Lawmakers fine-tune the rules of medical marijuana use.
State lawmakers have set final rules to allow medical marijuana in Illinois, opening the door for patients to apply for ID cards this fall and to start purchasing legal cannabis by next spring.
Those hoping to get in on the new industry, though, cautioned that several significant hurdles remain before marijuana is available to patients: State regulators must choose which businesses will get licenses to grow and sell pot, and must set up a laboratory and procedures to test the drug for safety. And then there’s the matter of figuring out how to start growing a crop that has been illegal for decades.
Bryan Willmer, an owner of Grand Prairie Farms in Frankfort who hopes to open a dispensary and cultivation centers in Will, Kankakee and Champaign counties, said entrepreneurs are hoping state officials will specify how to get seeds.
“I guess they should fall from the sky,” he joked.
State officials said Tuesday they will try to clarify that issue. In addition, the Illinois Department of Agriculture is converting one of its labs into a testing center, where pot can be checked for potency, mold and pesticides so consumers know what they are getting, said Bob Morgan, coordinator of the state program.
But first — hopefully within 30 days, he said — regulators will draw up criteria that will be used to score business applications to decide who will be awarded licenses to grow and sell medical marijuana. The state intends to approve up to 21 cultivation centers and 60 retail stores spread around Illinois, based on issues like security, patient education and expertise in growing crops, Morgan said.
Officials said Illinois has the strictest rules among the 23 states that have approved medical marijuana in recent years, including, just this month, New York. Rather than allowing pot to be used to treat broad conditions such as pain, as done in other states, Illinois will require that patients get their doctor to certify that they one of three dozen specific debilitating conditions, such as cancer, HIV or multiple sclerosis.
Patient advocates said Illinois is the only state to require fingerprints for criminal background checks not only for industry owners and workers but for patients. But proponents welcomed Tuesday’s approval of regulations by the Illinois Legislature’s Joint Committee on Administrative Rules as a key step in the process governing how pot will be grown, sold and used.
Entrepreneurs should be able to apply by September for licenses to grow and sell pot. Patients with last names beginning with the letters A through L may apply for ID cards to buy pot in September and October, officials said, while the remainder may apply in November and December.
Since it generally takes at least four months to grow a crop of marijuana, and time to develop a site, officials said they expect it will be spring before the drug is available.
Despite the wait, state Rep. Lou Lang, the leading public proponent of the measure, said medical marijuana will “improve the lives of many people in the state of Illinois — people who are using this product now illegally …and people who have not been using the product.”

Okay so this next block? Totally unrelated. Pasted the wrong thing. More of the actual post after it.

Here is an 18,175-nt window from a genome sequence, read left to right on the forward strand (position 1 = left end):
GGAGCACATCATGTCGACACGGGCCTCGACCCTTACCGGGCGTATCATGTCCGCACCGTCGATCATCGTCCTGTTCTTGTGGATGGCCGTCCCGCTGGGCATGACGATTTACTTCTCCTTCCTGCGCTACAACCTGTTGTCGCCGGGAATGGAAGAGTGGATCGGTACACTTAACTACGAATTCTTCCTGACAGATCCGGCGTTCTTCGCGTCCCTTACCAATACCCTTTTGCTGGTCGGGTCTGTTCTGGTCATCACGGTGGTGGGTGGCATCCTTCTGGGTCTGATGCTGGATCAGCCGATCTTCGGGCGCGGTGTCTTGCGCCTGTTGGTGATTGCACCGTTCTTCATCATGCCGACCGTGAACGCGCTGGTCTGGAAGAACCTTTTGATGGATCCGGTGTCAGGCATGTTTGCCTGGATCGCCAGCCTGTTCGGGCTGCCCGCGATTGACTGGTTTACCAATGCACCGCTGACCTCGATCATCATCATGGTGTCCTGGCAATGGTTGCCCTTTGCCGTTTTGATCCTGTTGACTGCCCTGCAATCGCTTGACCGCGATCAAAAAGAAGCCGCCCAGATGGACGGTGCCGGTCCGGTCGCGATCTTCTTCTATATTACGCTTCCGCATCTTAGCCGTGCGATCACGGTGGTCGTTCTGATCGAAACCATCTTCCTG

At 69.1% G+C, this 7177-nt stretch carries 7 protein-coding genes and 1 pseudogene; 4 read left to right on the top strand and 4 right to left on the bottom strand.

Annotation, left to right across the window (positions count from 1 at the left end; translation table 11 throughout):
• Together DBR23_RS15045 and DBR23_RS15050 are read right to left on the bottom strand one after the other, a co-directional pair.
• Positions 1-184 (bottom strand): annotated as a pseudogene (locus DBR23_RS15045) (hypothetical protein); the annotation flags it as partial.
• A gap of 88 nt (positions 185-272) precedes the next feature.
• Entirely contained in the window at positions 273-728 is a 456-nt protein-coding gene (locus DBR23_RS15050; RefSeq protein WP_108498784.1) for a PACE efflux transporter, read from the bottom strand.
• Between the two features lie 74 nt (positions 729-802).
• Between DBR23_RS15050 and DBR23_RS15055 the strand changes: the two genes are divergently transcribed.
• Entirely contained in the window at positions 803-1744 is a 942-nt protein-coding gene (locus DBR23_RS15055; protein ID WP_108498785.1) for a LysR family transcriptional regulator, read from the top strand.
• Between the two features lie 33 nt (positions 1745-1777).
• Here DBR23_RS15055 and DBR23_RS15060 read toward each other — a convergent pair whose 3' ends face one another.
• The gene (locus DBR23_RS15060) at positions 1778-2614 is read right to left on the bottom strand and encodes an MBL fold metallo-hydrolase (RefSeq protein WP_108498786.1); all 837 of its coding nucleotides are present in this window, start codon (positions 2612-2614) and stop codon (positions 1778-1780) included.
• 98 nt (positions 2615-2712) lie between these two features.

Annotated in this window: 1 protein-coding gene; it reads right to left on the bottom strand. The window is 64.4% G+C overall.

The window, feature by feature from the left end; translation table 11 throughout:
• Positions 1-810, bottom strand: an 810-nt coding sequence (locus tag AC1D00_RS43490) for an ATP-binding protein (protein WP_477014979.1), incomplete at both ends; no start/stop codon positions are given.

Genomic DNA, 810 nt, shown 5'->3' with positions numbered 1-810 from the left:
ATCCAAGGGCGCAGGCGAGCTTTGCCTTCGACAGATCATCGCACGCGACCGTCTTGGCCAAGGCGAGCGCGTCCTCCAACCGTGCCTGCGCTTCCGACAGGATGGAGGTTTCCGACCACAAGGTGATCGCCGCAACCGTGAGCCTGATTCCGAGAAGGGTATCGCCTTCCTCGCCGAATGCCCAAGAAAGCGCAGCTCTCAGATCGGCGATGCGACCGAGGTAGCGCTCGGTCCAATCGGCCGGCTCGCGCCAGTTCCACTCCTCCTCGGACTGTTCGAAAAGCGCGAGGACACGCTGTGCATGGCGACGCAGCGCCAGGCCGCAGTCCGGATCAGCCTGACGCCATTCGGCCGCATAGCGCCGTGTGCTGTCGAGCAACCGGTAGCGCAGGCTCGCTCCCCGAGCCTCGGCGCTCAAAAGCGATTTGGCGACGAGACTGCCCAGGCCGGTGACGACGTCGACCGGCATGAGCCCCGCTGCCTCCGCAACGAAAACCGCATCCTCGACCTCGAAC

While limited research has supported some patients’ claims that marijuana relieves pain, tremors and nausea, with fewer serious side effects than many prescription drugs, other research has shown that smoking it is harmful to the lungs and can cause brain damage. The American Medical Association opposes legalization of marijuana but calls for further study of its effects.
Federal law still classifies pot with the most dangerous and addictive illegal drugs with no accepted medical use, like heroin and LSD, while addictive narcotics like morphine are legal by prescription. The Illinois law doesn’t override federal law, but federal prosecutors have indicated they will not focus on individuals who are following state laws.
While marijuana advocates applauded Illinois’ progress on the issue, some have also criticized the required business fees as too high and worry they will be passed on to customers and cause businesses to fail.
Cultivation centers will have to pay $200,000 for an initial license and have $500,000 in liquid assets, while dispensaries must pay $30,000 for a license and have $400,000 in liquid assets. The initial fee for patients is $100. Sales taxes will tack on 8 percent to the price, which will be dictated by the market, not regulated by the state.
State officials have said high entry fees are needed to ensure that business operators have enough capital to start and maintain a complex business.
While the Illinois law only provides for a four-year pilot program, one year of which is being spent just to get prepared, Lang said he hoped lawmakers would eventually make the program permanent.
Members of the Marijuana Policy Project, which lobbies to end marijuana prohibition, estimated Illinois will have about 10,000 qualified patients, based on the experience in other states.
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